JALALABAD, Afghanistan — Defense Secretary Ashton B. Carter met with U.S. military leaders in Afghanistan on Friday, as the United States seeks to help local forces beat back a surge in Taliban attacks and contain an emerging threat from militants linked to the Islamic State.
Carter touched down at Operating Base Fenty in eastern Afghanistan’s Nangahar province — east of Kabul along the Pakistan border — where an array of armed groups pose a major test to Afghan forces as the bulk of foreign troops withdraw.
It is Carter’s first visit since President Obama announced in October that the United States would keep a force of 5,500 U.S. troops in Afghanistan into 2017, abandoning his earlier ambition to withdraw all U.S. troops before he leaves office.
The Pentagon is also slowing the pace of troop reductions next year, a recognition of the ongoing reliance of Afghan troops on foreign military power, and of the continued insurgent threat that a 14-year U.S. and NATO operation has been unable to extinguish.
Violence has surged this fall amid a power struggle among Taliban leaders.
In October, Taliban fighters overran the northern city of Kunduz. The group has also mounted sustained attacks in the southern Kandahar and western Helmand provinces, straining morale within Afghan forces that despite a decade of foreign training lack key military capabilities.
According to a Pentagon report released this month, insurgents are improving their ability to “find and exploit” Afghan government vulnerabilities.
The increasingly tenuous situation in Afghanistan is a reminder that Obama’s hopes of ending the insurgent wars begun under his predecessor have not played out as planned. In addition to extending its presence in Afghanistan, the United States has returned to combat operations in Iraq and is expanding its military role in Syria.
Under current plans, the U.S. military will remain at a major air base in Bagram, outside of Kabul, along with several other facilities throughout Afghanistan. While much of the future effort will focused on training and advising Afghan forces, the Obama administration has also laid plans for a substantial counterterrorism operations focused on al-Qaeda.
During his visit, Carter is not expected to hold talks with Afghan President Ashraf Ghani, but will meet in Nangahar with Acting Defense Minister Mohammed Masoom Stanekzai.
Fighters from the Islamic State, also known as Daesh, first entered the province last year, making their barbaric mark by forcing a group of village men to sit on explosives and then detonating them. Since then, the black-clad fighters have gained control of several districts, where they have closed schools, declared the right to take widows and unmarried girls, and meted out regular brutal punishments to enforce Sharia law.
Until now, most Islamic State-affiliated forces in Nangahar have been Afghan Taliban defectors, Pakistan-based militants and Islamist fighters from Uzbekistan.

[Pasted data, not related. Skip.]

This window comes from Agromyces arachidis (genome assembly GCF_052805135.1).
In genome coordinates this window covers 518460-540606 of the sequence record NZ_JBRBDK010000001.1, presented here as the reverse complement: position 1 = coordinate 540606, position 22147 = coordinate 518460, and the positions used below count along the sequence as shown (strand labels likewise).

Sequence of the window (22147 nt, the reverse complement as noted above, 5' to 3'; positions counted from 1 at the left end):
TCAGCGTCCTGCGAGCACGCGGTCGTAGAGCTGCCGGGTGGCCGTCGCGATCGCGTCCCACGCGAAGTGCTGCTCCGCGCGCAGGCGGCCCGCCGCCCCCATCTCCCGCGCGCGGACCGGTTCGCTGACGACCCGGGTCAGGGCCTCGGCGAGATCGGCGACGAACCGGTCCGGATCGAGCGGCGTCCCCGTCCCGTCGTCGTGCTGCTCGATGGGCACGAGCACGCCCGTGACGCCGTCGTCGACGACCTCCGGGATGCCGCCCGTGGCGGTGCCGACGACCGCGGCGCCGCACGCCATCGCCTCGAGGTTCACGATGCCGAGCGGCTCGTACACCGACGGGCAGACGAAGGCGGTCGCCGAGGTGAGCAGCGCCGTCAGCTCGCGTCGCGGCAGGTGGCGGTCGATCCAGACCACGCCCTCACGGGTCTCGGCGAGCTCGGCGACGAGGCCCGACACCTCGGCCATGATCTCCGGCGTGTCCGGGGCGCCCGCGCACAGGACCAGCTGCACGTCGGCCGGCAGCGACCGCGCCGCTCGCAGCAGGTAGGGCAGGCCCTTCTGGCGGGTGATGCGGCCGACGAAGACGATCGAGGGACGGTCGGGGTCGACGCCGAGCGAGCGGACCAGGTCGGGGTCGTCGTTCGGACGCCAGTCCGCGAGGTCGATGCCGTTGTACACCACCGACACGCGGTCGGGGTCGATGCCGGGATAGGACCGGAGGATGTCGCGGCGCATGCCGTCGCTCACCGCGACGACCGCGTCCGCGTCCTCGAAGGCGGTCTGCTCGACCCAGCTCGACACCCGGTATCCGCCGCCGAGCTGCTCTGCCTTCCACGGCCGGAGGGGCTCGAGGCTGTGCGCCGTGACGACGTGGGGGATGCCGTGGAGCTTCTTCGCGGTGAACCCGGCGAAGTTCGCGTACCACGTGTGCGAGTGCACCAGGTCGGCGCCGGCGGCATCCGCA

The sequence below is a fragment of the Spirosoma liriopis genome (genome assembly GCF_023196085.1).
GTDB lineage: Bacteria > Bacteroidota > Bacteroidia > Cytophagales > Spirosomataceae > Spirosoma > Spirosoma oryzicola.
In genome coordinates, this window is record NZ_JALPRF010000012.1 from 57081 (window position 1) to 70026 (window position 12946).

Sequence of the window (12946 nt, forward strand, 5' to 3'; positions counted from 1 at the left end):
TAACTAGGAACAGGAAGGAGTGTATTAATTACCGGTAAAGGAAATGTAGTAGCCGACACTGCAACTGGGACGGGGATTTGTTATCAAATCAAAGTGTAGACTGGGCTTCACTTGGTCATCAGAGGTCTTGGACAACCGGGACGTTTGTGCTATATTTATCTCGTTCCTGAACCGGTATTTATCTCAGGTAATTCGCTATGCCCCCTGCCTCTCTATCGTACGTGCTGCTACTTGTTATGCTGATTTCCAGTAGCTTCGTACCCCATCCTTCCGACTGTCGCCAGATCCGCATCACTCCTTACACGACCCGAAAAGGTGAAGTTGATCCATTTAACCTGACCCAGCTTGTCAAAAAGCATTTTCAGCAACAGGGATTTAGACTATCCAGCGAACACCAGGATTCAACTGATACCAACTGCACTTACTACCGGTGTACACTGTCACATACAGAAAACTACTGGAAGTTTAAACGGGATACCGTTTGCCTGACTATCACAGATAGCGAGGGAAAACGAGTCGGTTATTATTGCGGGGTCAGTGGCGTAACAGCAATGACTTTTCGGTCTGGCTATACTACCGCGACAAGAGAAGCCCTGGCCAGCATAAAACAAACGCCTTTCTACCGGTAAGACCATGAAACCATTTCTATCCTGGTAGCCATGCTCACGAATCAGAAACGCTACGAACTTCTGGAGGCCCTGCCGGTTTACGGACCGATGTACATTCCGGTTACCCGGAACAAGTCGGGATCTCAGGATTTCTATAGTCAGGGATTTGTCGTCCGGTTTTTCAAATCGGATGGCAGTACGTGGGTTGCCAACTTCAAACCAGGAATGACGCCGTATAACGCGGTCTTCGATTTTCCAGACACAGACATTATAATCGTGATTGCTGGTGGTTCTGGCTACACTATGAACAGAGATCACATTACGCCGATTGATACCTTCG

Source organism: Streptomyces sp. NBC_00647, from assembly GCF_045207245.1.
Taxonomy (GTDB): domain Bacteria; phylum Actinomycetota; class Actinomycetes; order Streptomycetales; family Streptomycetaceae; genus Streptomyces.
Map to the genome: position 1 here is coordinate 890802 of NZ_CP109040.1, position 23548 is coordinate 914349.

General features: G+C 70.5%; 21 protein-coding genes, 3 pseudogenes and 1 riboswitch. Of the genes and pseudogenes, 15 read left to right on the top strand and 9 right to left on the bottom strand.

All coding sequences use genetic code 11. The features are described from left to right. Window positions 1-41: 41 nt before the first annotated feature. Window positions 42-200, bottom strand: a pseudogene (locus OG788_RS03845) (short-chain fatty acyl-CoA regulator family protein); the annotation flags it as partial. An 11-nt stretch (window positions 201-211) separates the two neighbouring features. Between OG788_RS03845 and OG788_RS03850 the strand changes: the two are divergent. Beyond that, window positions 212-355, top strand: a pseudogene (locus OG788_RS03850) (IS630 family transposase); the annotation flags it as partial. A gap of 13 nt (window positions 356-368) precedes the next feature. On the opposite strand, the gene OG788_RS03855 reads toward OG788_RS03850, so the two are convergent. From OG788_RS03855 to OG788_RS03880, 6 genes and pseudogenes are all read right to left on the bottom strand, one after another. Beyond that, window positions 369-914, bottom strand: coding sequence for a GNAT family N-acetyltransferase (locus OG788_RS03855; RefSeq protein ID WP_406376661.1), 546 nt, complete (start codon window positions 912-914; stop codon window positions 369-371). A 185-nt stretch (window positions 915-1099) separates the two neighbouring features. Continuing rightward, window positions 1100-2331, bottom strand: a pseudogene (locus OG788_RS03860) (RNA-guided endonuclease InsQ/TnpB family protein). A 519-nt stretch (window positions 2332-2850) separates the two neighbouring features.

But this week, Gen. John Campbell, the U.S. and NATO military commander in Afghanistan, said Islamic State fighters from Iraq and Syria are also entering the area and seeking to establish a regional stronghold with support from local loyalists. He estimated the Islamic State group has between 1,000 and 3,000 fighters in the area.
A senior defense official, speaking to reporters en route to Afghanistan on condition of anonymity, said the Islamic State presence was seen by Taliban leaders as a threat and added a “new dynamic” to an already challenging situation.
Three days ago, in a sign of its growing reach, the Islamic State launched a radio broadcast in Nangahar, called “The Voice of the Caliphate,” which urges young men to join its holy war and issues propaganda against the government.
Residents have said they fear it will attract jobless young men. Afghan officials have not been able to locate its source, but provincial officials said it was being broadcast from across the border, presumably in the tribal regions of Pakistan.
“Nangahar is the region that most distresses us now,” Gen. Dawlat Waziri, senior spokesman for the Afghan Ministry of Defense, said in an interview Thursday. He said Afghan forces had defeated the Islamic State in several other provinces and are now aggressively fighting them in four districts of Nangahar, where they have killed between 300 and 400 militants in recent months.
But after fleeing to the mountains, he said, the militants “re-emerged” and are now fighting to take three districts again, in some cases in alliance with Taliban fighters and in other cases against them. The Islamic State forces “have money. They buy Taliban commanders, and weaker Taliban groups switch sides,” Waziri said.
Waziri said Carter’s visit comes at a “critical time” for Afghanistan in its fight against both the Taliban and the growing Daesh forces. “American support is crucial to us. We thank them for all they have done, but we still need and deserve their help in order to become a proper army.”